Date: 12 Sep 1970
Luna 16 was a landmark success for the Soviets in their deep space exploration program; the mission accomplished the first fully automatic recovery of soil samples from the surface of the moon. (The success came after five failures.)
On 17 September 1970, after a successful coast to the moon (which included one mid-course correction), Luna 16 entered circular lunar orbit (at 110 km with a a 70 degree inclination). Two further orbital adjustments on 18 and 19 September altered both altitude and inclination in preparation for descent to the moon.
At perilune at 05:12 UT on 20 September, Luna 16 fired its main engine to begin its descent to the surface. Six minutes later, the spacecraft safely soft-landed in its target area at 0 degree, 41' south latitude and 56 degree, 18' east longitude, in the northeast area of the Sea of Fertility, approximately 100 km east of Webb crater.
The mass of the spacecraft at landing was 1,880 kg. Less than an hour after landing, at 06:03 UT, an automatic drill penetrated the lunar surface to collect a soil sample. After drilling for 7 minutes, the drill reached a stop at 35 mm depth and then withdrew its sample and lifted it in an arc to the top of the spacecraft, depositing the precious cargo in a small spherical capsule mounted on the main spacecraft bus.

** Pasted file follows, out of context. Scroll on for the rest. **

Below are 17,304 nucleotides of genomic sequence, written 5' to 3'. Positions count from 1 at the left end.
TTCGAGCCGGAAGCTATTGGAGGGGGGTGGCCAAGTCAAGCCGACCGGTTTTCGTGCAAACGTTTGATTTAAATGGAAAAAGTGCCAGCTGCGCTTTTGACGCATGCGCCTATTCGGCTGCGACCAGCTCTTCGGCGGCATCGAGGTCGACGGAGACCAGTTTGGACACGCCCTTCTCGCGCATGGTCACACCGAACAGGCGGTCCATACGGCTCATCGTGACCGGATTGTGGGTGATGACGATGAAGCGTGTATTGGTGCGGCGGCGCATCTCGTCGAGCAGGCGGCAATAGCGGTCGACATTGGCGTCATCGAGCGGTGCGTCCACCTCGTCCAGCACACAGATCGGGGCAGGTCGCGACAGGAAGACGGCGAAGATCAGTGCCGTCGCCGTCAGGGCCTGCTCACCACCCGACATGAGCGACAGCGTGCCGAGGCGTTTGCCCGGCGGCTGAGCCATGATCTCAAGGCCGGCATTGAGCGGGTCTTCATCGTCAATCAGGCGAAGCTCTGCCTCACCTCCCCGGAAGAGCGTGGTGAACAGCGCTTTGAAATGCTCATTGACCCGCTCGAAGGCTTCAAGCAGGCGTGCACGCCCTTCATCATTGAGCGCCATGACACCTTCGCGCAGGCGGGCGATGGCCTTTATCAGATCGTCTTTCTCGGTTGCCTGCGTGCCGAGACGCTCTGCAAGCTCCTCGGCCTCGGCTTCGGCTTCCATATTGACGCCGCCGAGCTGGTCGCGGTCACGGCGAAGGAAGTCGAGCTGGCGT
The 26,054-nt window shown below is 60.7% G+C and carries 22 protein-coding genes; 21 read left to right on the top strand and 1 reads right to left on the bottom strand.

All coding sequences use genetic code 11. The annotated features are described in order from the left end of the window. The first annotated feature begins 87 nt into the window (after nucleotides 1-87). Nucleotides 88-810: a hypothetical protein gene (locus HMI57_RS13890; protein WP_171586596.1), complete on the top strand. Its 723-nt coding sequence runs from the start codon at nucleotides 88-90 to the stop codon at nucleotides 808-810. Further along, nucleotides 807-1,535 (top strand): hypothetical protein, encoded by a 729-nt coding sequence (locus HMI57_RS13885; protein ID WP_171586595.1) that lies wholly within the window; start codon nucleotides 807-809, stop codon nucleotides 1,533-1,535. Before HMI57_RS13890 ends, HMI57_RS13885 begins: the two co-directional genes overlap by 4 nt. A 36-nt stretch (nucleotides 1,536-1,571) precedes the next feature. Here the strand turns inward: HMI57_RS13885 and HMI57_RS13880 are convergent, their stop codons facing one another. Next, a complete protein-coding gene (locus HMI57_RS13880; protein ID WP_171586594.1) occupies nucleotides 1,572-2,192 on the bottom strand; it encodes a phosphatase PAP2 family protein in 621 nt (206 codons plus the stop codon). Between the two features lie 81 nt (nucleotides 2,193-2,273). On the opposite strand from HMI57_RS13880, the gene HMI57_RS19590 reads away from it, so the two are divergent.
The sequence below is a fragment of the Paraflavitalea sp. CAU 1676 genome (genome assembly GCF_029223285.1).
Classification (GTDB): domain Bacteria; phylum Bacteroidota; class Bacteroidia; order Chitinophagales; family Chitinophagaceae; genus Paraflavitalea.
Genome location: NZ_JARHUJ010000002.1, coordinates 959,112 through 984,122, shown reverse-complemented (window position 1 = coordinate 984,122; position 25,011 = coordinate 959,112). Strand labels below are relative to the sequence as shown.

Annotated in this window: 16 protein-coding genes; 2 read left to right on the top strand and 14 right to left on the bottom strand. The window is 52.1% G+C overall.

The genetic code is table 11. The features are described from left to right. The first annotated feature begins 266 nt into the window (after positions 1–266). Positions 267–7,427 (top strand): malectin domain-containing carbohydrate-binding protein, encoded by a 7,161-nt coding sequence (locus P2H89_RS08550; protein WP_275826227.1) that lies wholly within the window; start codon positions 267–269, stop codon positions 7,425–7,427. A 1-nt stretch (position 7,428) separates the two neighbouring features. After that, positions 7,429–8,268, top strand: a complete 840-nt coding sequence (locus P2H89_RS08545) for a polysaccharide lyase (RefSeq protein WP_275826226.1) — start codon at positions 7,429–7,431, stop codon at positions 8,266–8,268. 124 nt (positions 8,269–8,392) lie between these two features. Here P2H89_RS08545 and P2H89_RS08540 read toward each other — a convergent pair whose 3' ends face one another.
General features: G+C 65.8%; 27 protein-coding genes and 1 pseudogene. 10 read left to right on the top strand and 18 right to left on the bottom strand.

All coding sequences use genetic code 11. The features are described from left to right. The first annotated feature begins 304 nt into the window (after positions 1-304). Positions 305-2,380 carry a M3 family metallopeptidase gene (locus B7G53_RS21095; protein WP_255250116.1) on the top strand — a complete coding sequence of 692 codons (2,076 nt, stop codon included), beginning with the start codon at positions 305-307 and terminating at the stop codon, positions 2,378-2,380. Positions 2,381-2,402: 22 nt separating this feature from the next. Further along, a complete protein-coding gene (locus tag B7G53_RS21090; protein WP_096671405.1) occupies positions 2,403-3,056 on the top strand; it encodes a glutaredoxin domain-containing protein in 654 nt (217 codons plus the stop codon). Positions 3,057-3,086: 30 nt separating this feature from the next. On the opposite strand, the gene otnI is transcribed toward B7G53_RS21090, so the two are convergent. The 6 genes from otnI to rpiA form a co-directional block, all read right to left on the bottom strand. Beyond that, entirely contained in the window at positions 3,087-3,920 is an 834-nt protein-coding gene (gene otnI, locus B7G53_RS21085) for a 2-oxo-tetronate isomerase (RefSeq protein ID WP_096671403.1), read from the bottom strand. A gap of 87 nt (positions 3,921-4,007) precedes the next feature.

Finally, at 07:43 UT on 21 September, the spacecraft's upper stage lifted off from the moon. Three days later, after a direct ascent traverse with no mid-course corrections, the capsule, with its 105 grams of lunar soil, reentered Earth's atmosphere at a velocity of 11 km per second.
The capsule parachuted down 80 km southeast of the town of Dzhezkazgan in Kazakhstan at 05:25 UT on 24 September 1970. Analysis of the dark basalt material indicated a close resemblance to soil recovered by the American Apollo 12 mission.
Credit: NSSDC Photo Gallery